Monday, January 28, 2013

Dramatic isotope effects near the Mott insulator

When I gave a seminar last week in the Inorganic and Physical Chemistry department at IISc the slide that generated the most interest and discussion was the one below.
The figure is taken from this PRB.
It shows how as one increases the number of deuterium atoms (replacing H) on the BEDT-TTF molecules (shown below) one gradually moves from the superconducting (S.C.) phase into the antiferromagnetic Mott insulator (A.F.I) phase.
This transition is analogous to what happens if one decreases the pressure or replaces the Br with Cl, i.e. it is generally associated with a change in the intermolecular spacings. Theory suggests this corresponds to increasing U/W [ratio of the Hubbard U to the bandwidth W]. It may also be due to a decrease in electronic frustration.

Why is this surprising?

First, this must be a quantum nuclear effect (e.g. due to zero point motion) because the chemical forces [potential energy surfaces] for H and D are identical. This is the Born-Oppenheimer approximation.

Second, the relevant molecular orbitals are centred [i.e. have the dominant electronic density] on the S and C atoms and not the H atoms.

Third, one can expect some sort of geometric isotope effect where there are small changes in bond lengths and crystal lattice parameters with H to D substitution. However, generally these effects are very small, particularly for systems in which hydrogen bonding plays a small role. Here the H bonding is with the anion. Thus it is hard to see how these small geometric changes might produce large enough changes in the band structure parameters t and t' in the relevant Hubbard model.

Further insight might be gained by doing DFT-based calculations of the parameters t and t' for the geometries of the H and D crystals determined by x-ray diffraction.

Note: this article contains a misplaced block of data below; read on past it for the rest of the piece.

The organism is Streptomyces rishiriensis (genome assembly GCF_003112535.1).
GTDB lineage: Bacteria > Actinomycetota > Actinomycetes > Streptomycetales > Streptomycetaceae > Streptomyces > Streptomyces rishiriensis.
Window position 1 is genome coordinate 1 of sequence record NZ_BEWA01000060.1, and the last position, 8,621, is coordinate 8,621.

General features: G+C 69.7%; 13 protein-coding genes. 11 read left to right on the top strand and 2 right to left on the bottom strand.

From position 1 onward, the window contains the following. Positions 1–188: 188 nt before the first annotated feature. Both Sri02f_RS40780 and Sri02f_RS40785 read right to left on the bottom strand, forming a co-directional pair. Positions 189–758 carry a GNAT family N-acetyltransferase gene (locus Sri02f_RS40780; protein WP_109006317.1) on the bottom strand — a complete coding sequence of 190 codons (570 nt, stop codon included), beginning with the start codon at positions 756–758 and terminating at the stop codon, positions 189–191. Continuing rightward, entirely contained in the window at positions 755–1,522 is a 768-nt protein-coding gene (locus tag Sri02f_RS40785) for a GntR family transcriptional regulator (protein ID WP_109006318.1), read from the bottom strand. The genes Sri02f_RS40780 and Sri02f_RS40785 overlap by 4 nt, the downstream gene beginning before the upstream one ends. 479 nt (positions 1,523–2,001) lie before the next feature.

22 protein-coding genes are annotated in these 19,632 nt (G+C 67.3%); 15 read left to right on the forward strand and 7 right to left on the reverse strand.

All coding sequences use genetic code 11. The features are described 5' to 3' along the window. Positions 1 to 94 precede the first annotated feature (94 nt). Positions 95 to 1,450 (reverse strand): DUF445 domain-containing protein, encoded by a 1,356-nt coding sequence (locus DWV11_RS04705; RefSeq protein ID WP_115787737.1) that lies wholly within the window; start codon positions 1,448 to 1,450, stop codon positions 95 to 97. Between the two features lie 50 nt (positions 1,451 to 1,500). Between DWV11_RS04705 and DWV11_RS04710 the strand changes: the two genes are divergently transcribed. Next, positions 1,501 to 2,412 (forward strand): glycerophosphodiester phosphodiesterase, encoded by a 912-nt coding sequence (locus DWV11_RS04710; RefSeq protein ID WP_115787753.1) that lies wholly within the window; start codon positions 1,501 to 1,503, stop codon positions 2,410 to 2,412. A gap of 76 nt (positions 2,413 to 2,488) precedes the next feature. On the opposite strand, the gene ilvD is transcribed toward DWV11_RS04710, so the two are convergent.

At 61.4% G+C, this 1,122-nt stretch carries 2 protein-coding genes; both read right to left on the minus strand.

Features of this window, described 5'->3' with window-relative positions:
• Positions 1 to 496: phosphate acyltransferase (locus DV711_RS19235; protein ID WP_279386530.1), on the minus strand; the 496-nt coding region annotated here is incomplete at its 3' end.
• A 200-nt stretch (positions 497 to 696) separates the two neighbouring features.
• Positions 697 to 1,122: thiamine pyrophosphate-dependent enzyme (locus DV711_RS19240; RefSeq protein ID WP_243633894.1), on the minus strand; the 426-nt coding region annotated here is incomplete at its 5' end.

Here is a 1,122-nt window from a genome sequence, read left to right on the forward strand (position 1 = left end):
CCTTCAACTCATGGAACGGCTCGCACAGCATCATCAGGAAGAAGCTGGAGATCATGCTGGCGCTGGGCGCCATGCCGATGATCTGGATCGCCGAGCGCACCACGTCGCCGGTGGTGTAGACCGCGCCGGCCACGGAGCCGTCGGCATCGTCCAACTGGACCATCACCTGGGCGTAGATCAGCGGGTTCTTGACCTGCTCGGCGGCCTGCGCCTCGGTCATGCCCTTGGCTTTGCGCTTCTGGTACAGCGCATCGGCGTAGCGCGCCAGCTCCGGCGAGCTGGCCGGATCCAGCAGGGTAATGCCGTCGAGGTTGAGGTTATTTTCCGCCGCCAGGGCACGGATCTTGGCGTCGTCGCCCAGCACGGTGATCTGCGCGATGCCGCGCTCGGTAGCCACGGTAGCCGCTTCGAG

1. One also needs to understand how these structures change as a function of temperature. It is quite possible that the effects of H/D substitution are amplified at low temperatures. See:

    If one believes that the parameters of the Hamiltonian can fluctuate by 5-10% due to subtle structural changes on cooling, then it is not too hard to imagine H/D substitution could have a large effect.

    A systematic study would be very interesting!

  2. Could this not be explained by the changing symmetry of the vibronic (phonon) modes, due to changing the masses in the normal modes? By breaking the symmetry in the mass distribution of the molecule I think you would be changing the symmetry of the vibronic modes vs. the electronic wavefunction, and causing degenerate states vibronic states to separate off as the symmetry is lowered.

    The fully deuterated molecule should possess the same symmetries of vibrations, but with some frequencies rescaled by up to half.

    The 'isotope effect' is enormously magnified, for normal modes with small reduced masses (i.e. lots of hydrogen motion).

    I would imagine that both these effects could quite significantly change the magnitude of the electron-phonon coupling.

    Do you know of anyone actually trying the systematic study? Were the H and D crystal structures actually solved from XRD?